Does anyone buy First News for their children?

(13 Posts)
Ruthchan Sat 23-Jun-12 13:35:19

I am considering subscribing to First News weekly children's newspaper for my daughter.
It is recommended to be for children aged 7-14. She's only turning 6, but she has a good enough reading level and is very interested in the news, so I thought I might give it a try.
I've looked at the website and it looks suitable, but does anyone have any personal experience of buying it?

TIA

RupertTheBear Sat 23-Jun-12 13:37:13

We get it at the primary school I work at. The children fight every week over the new editions. I think it is fantastic and subscribed to it for my 8 yo niece.

missmapp Sat 23-Jun-12 13:38:17

My school buys this for use in classes. It has a good mix of articles, we are a junior school so i suppose some articles may have a more KS2 tone, but I think it would be fine for 6YR old

roisin Sat 23-Jun-12 13:42:13

We get it and have done ever since it started 6 years ago! Safe to say we are fans!

The boys are 13 and 14 now, so were (only just) 7 and 8 when they started.

Ruthchan Sat 23-Jun-12 13:42:31

Thank you very much!
Very helpful.
I'll subscribe and see how she gets on with it.
I'm assuming that I don't need to worry about any of the content being unsuitable, do I? I assume they filter the news to a certain extent to be child-friendly!

ChasingSquirrels Sat 23-Jun-12 13:44:10

ds1 (9yo) has had it for the last three months - you can get a subscription on tesco clubcard vouchers.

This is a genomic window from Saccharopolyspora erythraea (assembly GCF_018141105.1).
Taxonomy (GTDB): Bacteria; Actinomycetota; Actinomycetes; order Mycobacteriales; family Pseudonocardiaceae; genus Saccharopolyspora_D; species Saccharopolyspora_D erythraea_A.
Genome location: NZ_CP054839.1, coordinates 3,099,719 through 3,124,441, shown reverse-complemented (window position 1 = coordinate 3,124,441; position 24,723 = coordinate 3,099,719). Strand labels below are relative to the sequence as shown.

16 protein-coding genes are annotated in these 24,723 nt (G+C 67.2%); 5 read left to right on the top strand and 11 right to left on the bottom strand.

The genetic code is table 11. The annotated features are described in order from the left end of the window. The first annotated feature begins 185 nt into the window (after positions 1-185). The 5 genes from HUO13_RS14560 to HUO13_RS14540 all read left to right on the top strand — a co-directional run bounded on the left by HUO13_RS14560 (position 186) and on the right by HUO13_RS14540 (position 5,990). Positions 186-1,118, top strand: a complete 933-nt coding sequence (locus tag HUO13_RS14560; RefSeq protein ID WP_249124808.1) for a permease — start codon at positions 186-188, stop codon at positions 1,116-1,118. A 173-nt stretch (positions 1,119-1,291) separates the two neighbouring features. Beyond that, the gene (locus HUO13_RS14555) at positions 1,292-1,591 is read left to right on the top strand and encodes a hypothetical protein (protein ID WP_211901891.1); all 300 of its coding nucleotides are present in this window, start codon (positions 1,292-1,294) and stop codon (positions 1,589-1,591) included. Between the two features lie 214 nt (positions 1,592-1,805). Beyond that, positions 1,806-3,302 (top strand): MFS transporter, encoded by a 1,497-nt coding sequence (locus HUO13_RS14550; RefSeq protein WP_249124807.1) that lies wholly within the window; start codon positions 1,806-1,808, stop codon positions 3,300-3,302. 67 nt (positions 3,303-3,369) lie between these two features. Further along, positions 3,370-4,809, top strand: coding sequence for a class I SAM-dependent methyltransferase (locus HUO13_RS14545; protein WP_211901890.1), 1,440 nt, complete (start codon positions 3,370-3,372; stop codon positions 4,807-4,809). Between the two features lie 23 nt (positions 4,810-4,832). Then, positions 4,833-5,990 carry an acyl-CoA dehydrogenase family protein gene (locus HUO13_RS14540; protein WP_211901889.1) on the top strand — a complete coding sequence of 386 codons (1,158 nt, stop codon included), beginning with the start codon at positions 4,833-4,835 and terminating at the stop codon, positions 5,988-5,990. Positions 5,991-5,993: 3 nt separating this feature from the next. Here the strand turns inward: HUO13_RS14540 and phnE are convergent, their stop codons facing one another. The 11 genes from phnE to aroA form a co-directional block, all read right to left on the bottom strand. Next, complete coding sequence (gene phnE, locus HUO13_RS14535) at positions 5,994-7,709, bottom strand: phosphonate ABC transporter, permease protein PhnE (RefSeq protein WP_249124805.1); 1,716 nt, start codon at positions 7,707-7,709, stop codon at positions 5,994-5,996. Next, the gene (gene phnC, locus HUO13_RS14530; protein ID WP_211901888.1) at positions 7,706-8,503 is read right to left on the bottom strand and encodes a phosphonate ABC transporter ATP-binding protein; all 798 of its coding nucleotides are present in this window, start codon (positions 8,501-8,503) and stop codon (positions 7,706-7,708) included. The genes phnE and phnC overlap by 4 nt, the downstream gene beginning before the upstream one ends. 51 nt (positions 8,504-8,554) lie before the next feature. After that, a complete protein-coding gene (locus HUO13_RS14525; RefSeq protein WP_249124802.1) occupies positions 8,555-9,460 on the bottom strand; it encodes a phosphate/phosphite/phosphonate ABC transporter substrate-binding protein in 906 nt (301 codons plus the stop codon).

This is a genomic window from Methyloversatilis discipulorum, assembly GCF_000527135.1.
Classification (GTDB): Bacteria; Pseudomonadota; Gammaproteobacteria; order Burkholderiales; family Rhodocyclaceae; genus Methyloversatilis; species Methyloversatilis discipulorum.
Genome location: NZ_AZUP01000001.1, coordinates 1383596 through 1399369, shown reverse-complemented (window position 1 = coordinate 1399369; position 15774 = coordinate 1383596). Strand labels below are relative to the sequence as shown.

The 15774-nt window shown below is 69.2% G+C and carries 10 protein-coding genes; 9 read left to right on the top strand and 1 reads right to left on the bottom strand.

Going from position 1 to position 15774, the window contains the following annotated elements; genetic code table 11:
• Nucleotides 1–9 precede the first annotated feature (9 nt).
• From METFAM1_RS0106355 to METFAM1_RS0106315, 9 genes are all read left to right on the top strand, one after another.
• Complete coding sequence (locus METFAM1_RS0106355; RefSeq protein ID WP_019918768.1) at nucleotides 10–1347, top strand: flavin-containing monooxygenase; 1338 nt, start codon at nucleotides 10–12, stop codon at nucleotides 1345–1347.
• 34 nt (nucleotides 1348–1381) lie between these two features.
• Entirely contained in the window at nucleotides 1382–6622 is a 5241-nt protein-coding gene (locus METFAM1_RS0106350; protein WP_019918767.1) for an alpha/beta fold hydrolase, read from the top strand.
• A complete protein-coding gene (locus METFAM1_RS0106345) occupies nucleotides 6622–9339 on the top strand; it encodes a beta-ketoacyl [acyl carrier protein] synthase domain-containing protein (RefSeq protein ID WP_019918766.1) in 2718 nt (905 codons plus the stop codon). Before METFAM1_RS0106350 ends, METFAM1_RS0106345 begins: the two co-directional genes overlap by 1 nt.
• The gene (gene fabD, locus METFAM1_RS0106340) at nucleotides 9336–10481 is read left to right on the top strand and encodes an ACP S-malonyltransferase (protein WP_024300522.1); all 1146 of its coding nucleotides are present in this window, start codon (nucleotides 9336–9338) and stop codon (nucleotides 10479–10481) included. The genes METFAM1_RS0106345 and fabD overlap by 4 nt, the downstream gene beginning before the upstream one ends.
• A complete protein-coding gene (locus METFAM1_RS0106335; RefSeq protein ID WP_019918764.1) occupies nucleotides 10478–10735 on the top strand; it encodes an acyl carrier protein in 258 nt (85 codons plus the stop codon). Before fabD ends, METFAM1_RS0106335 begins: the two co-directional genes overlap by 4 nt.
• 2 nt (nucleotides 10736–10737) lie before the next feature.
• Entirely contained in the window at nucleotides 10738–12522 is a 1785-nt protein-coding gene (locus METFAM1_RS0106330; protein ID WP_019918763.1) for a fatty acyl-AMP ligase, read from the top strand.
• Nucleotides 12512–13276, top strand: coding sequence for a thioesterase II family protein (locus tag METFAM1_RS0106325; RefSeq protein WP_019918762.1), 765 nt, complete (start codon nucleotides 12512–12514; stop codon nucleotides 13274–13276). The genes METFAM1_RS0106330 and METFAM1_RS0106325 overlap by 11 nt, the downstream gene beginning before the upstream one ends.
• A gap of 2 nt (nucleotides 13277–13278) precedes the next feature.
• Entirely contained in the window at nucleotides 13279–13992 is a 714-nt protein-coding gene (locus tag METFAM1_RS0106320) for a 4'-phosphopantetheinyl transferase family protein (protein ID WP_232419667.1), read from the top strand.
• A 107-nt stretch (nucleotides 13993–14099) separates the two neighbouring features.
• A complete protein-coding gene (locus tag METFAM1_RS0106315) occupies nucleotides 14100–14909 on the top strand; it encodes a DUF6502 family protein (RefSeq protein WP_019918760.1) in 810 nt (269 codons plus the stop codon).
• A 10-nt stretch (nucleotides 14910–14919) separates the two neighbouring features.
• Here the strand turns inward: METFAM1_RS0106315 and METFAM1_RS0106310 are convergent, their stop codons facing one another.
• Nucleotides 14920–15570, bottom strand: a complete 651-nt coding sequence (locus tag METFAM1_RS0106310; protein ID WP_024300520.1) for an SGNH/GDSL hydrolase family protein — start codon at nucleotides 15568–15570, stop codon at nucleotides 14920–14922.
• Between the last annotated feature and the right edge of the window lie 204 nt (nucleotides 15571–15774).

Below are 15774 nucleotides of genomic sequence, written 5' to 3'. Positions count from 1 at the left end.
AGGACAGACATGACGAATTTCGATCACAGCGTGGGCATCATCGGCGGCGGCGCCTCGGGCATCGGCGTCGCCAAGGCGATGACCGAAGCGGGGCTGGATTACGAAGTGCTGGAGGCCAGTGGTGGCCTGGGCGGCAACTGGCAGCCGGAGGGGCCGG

He reads it cover to cover and says it is good. My ds2 is 6yo and would have no where near the reading level required, I'm not sure he would have the interest either.

Maybe worth picking up a couple of issues from the shops first, personally I would think she was a little young.

Ruthchan Sat 23-Jun-12 15:37:38

Yes, I understand your doubt that she would have the interest or reading level at her age. However she has a reading level more suited to an 8 or 9 year old and spends a lot of her time asking me about the articles in The Week, which is the paper to which I subscribe. She looks at the pictures and reads the headlines, but doesn't understand my answers to her questions.
I'm interested in offering her news of her own level that she can read and understand herself, with some help of course.

Is it widely available in the shops?
I'm coming back to the UK for a trip next week. I wonder if I'll be able to find it quite easily?

ChasingSquirrels Sat 23-Jun-12 15:41:13

I'm not doubting her reading level, my 6yo ds2 couldn't read it, but I am pretty sure that 9yo ds1 could have read it at 6ys.
I just thought better to pick up an issue and see first - but I didn't realise you weren't in the UK. Waitrose definitely sells it.

ds1 also has had NG Kids for quite a few years, which while not news based, is a really good kids comic.

roisin Sat 23-Jun-12 17:45:24

My boys really enjoyed telling us about news articles they'd come across first, after reading them in FN. It sounds good for your dd; it's very much children-interest-led and isn't as "worthy" as some people expect.

My boys are really too old for it now and I should cancel, but they still flick through it and it has led to the reading real newspapers too.

I don't like NG kids personally at all: there's very little real content.

bigbadbarry Sat 23-Jun-12 17:47:54

My sister (erm, hello Rupert) subscribed to it for my daughter's birthday. She absolutely loves it (she is 8) but I never look at it...a friend came round and flicked through it recently and really raised eyebrows at the problem page! Boyfriends and GCSEs. So I don't know, really.

I'd never heard of it till this week when I got an email advertising it. You can try it out with the first edition free Free copy.

matuteoud Fri 08-Mar-13 15:35:33

Message deleted by Mumsnet for breaking our Talk Guidelines. Replies may also be deleted.

Hulababy Fri 08-Mar-13 15:38:03

y DD has been getting this newspaper for a year or so, but has been reading it at school since she was in infants.
We also get it at my infant school and the Y1 and Y2 children read it; some need a bit of help, others read it by themselves.

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